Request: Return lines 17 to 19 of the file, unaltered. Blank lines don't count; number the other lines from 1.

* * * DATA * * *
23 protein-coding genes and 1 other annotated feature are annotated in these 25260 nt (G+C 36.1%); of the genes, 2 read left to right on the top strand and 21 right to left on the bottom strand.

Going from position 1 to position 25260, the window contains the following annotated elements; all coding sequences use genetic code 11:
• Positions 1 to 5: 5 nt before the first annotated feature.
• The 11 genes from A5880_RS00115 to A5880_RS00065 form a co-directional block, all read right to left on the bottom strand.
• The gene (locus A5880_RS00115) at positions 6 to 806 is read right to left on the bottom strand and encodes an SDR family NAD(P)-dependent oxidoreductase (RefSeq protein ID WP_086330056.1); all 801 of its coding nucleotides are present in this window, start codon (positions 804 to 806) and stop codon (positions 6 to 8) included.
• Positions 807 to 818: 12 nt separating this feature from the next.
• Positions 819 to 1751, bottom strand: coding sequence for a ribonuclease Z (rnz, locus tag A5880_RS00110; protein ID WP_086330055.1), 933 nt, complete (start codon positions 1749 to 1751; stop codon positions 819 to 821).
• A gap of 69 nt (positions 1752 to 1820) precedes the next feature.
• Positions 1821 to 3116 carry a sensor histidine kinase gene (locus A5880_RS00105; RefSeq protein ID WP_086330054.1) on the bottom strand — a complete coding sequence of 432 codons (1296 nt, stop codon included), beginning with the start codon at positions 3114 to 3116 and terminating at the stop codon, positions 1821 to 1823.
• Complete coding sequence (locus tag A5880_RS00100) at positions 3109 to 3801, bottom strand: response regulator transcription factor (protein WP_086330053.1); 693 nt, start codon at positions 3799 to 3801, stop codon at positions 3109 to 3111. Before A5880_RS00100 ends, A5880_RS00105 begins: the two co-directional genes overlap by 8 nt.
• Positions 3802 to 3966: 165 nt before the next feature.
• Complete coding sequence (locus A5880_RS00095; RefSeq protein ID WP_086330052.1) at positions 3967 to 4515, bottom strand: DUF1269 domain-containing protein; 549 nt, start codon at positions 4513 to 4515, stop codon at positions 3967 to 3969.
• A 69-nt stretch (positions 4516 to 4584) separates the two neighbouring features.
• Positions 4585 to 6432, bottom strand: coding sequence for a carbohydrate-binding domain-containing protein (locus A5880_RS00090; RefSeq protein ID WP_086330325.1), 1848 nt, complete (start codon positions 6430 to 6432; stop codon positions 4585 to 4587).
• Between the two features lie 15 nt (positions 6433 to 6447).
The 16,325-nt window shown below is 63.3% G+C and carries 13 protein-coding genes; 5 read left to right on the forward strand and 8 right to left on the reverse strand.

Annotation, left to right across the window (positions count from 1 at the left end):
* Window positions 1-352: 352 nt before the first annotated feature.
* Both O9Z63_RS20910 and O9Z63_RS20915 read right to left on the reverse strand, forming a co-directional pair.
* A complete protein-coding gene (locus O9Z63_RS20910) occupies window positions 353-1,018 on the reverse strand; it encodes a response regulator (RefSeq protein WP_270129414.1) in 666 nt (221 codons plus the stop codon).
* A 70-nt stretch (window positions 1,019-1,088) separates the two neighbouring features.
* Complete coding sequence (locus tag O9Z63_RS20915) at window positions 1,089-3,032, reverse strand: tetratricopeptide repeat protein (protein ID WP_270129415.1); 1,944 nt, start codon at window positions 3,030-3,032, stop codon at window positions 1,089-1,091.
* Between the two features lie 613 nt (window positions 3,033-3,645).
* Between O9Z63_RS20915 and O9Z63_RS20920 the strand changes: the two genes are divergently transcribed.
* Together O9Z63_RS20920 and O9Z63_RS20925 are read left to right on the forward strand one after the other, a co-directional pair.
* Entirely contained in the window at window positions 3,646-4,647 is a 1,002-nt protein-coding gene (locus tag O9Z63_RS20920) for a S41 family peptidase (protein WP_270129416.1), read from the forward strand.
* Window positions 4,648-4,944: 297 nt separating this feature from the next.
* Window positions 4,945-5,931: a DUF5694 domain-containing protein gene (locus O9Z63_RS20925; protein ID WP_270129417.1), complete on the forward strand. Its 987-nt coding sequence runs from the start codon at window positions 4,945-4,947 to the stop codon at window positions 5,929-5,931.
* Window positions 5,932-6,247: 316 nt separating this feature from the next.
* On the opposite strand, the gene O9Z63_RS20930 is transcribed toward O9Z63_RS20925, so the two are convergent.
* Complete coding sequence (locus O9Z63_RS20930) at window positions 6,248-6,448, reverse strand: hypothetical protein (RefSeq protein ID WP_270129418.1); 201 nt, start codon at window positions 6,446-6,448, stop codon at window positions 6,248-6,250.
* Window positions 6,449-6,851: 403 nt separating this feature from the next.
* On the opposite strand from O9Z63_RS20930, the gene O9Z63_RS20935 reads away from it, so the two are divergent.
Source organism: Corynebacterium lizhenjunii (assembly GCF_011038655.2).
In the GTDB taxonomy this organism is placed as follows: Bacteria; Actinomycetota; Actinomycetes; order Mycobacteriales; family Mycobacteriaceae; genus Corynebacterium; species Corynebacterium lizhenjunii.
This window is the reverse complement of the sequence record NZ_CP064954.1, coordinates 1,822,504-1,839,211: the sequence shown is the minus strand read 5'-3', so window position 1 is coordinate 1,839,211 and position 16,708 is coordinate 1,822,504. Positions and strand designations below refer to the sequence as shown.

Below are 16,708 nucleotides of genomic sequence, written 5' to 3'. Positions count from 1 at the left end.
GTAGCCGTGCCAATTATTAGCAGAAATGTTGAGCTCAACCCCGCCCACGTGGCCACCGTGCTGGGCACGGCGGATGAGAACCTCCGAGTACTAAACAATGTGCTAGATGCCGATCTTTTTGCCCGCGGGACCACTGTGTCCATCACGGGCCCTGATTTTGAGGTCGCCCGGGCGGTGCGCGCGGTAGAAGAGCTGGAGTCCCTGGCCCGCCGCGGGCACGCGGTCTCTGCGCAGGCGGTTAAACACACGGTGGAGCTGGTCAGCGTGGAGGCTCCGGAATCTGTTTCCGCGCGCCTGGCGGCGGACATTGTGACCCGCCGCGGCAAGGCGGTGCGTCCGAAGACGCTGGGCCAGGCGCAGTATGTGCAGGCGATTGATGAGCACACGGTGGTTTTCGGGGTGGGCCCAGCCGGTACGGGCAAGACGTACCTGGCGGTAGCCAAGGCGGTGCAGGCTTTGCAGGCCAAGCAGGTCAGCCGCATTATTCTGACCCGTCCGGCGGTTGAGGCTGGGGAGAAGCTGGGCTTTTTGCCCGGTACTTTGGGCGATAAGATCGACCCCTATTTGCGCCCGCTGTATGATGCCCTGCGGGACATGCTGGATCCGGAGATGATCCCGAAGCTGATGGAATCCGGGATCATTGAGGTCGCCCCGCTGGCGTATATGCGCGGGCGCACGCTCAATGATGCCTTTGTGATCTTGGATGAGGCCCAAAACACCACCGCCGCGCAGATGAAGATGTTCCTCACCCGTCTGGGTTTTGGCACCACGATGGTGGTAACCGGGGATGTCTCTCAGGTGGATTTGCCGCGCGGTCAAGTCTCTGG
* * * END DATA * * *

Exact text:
Annotation, left to right across the window (positions count from 1 at the left end):
* Window positions 1-352: 352 nt before the first annotated feature.
* Both O9Z63_RS20910 and O9Z63_RS20915 read right to left on the reverse strand, forming a co-directional pair.